Figuring out how to start an email — especially when you're writing to someone you don't know very well — can be a real challenge.
Is "Hey" too casual? Is "Dear" overly formal? Is "Morning!" too cheery?
If you're thinking the email greeting isn't all that important and that it's silly to overthink it, you're wrong. How you begin an email sets the tone and may shape the recipient's perception of you. It may also determine whether they keep reading. So, yes, it's veryimportant.
"Many people have strong feelings about what you do to their names and how you address them," Barbara Pachter, a business-etiquette expert, tells Business Insider. "If you offend someone in the salutation, that person may not read any further. It may also affect that person's opinion of you."
We had Pachter and Will Schwalbe, who coauthored " Send: Why People Email So Badly and How to Do It Better" with David Shipley, weigh in on a handful of common email greetings.
Of course, the perfect way to start an email will depend on who you're writing to, but in general, when you're writing a business email to someone you don't know well or at all, they say there's one safe choice — and a bunch you should usually avoid:
'Hi [name], ...'
If you want to make it a little more formal, you can always use the person's last name: "Hi Mrs. Smith, ..."
"The reason I like this one is that it's perfectly friendly and innocuous," says Schwalbe.
It's also Pachter's favorite. She says it's a safe and familiar way to address someone, whether you know them or not.
So when in doubt, go with "Hi."
Greetings to avoid in most situations:
This is a good backup to "Hi, [name] ..." if you don't know the recipient's name. But you should always do whatever you can to find out that information.
This is fine to use with your friends, but the very informal salutation should stay out of the workplace. It's not professional — especially if you're writing to someone you've never met, says Pachter.
Schwalbe agrees: "I can never get out of my head my grandmother's admonition 'Hey is for horses.'"
Also avoid "Hey there." It tells the person, "I don't know your name, but if I try to sound cool and casual, maybe you won't notice."
This one is also a tad to informal and playful for a business email.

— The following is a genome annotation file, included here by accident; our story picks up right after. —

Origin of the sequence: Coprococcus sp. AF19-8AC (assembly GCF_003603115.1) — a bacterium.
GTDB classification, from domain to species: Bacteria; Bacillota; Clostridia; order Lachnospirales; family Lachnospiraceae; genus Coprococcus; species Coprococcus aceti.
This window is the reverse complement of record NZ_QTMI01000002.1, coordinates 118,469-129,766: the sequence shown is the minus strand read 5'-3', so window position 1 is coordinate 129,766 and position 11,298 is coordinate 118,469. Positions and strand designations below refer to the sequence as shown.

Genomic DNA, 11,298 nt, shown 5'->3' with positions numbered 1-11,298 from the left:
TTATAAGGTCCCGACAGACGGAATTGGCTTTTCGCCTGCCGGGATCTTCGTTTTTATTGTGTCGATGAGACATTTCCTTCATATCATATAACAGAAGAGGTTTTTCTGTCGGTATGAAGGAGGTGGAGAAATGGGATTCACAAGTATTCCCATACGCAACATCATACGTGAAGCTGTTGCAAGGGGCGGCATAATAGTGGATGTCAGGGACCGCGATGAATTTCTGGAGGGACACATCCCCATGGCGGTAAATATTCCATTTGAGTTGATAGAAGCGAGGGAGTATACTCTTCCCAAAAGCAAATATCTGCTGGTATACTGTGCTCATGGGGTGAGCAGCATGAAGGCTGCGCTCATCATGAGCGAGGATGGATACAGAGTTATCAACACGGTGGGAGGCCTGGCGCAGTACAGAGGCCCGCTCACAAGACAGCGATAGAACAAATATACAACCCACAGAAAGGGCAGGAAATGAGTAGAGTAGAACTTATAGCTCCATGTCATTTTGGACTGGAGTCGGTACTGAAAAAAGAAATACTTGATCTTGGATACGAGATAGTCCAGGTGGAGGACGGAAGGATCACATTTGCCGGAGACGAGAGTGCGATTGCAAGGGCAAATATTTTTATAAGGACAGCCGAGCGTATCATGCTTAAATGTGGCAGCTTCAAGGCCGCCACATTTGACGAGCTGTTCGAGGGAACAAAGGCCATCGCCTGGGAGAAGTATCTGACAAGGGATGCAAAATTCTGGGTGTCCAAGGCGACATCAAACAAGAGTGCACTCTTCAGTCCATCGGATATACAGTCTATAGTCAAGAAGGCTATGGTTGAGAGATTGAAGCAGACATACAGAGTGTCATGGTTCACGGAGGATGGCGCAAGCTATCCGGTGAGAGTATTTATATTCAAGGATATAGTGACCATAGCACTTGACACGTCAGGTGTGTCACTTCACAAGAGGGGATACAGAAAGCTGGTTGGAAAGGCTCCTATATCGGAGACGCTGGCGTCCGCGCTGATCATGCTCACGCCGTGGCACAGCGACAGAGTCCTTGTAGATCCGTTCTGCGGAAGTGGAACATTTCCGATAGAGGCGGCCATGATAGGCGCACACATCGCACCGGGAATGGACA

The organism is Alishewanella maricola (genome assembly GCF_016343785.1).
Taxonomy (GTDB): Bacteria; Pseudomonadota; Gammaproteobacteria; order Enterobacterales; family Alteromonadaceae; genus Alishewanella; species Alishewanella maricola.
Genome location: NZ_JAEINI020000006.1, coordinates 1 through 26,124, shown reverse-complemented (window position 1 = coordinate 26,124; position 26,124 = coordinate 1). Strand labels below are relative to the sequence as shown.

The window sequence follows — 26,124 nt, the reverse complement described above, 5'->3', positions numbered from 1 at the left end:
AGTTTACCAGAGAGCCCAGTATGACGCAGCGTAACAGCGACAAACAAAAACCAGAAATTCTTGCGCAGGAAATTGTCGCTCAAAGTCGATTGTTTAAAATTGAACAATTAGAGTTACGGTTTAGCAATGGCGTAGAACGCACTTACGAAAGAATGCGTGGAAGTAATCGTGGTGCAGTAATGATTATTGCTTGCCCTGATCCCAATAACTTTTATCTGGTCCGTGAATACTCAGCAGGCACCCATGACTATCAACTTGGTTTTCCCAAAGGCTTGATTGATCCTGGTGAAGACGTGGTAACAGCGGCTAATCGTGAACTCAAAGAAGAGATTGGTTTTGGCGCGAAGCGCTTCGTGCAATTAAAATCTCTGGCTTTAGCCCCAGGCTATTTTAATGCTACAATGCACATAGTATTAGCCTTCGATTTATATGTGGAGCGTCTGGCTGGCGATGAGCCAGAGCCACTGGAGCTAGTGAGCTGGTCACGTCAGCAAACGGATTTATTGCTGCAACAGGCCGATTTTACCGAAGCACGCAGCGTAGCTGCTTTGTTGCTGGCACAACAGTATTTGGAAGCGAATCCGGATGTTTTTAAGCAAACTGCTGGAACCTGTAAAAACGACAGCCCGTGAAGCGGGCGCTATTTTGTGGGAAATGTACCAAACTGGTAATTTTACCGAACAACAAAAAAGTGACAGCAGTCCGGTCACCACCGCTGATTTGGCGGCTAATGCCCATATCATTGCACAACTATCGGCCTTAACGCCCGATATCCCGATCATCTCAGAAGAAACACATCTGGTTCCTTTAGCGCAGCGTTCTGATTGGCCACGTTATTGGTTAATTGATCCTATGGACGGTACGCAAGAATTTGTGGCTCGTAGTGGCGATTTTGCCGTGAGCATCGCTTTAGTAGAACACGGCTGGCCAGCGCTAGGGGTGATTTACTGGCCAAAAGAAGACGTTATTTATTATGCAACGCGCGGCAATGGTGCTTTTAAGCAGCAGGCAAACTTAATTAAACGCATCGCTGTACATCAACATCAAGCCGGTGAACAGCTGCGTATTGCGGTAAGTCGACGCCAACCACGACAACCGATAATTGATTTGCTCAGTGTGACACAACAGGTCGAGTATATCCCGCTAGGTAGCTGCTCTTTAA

'Dear Mr./Mrs./Ms. [last name], ...'
The "Dear" family is tricky because it's not always terrible or wrong to use, but it can sometimes come off as a bit too formal.
'Dear [first name], ...'
Again, it's not the worst greeting in the world, but it's a little old-fashioned.
'Dear friend, ...'
"If you don't know my name, or can't be bothered to use it, we probably aren't friends," says Schwalbe.
'Dear Sir or Madam, ...'
Way too formal!
Schwalbe adds: "This one is very stiff. It always feels like bad news or a complaint will follow."
'To whom it may concern, ...'
The recipient might think, "OK, this doesn't concern me ... I don't need to continue reading."
It's also a cold and very impersonal way to start an email message.
Not bad, but a bit informal if you're addressing someone you don't know very well.
'Good morning/afternoon/evening, ...'
It may not be morning, afternoon, or evening anymore by the time your email reaches the person — or if they're in a different time zone — so it's best just to skip these.
'Mr./Mrs./Ms. [last name], ...'
Another stiff and abrupt one. The recipient may feel like you're about to reprimand them.
First off, it's a bit informal and abrupt. Then when you tack on the exclamation point, it just gets annoying.
Do we really need to explain why this one is a no-no?
'[Misspelled name], ...'
Spell the recipient's name correctly!
"Many people are insulted if their name is misspelled," says Pachter. "Check for the correct spelling in the person's signature block. You can also check the 'To' line. Often, people's first or last names are in their addresses."
'Gentlemen, ...' or 'Ladies, ...'
It's sexist, Pachter says. If you're addressing a group of people, say, "Hi, everyone."
You don't want to be overly enthusiastic. It's not professional and sets the wrong tone. Plus, it might get under the recipient's skin.
'Hi [nickname], ...'
Don't take it upon yourself to call William "Will" or Jennifer "Jen." Unless the person has introduced themselves using a nickname or uses one in the signature of their own emails, stick to their full name.
This one sounds abrupt.
'Mr./Mrs./Ms. [first name], ...'
Pachter says that this is how young children address their teachers: "Mrs. Susan, can you help me with this math problem?"
It's not appropriate in the professional world.
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Story By Jacquelyn Smith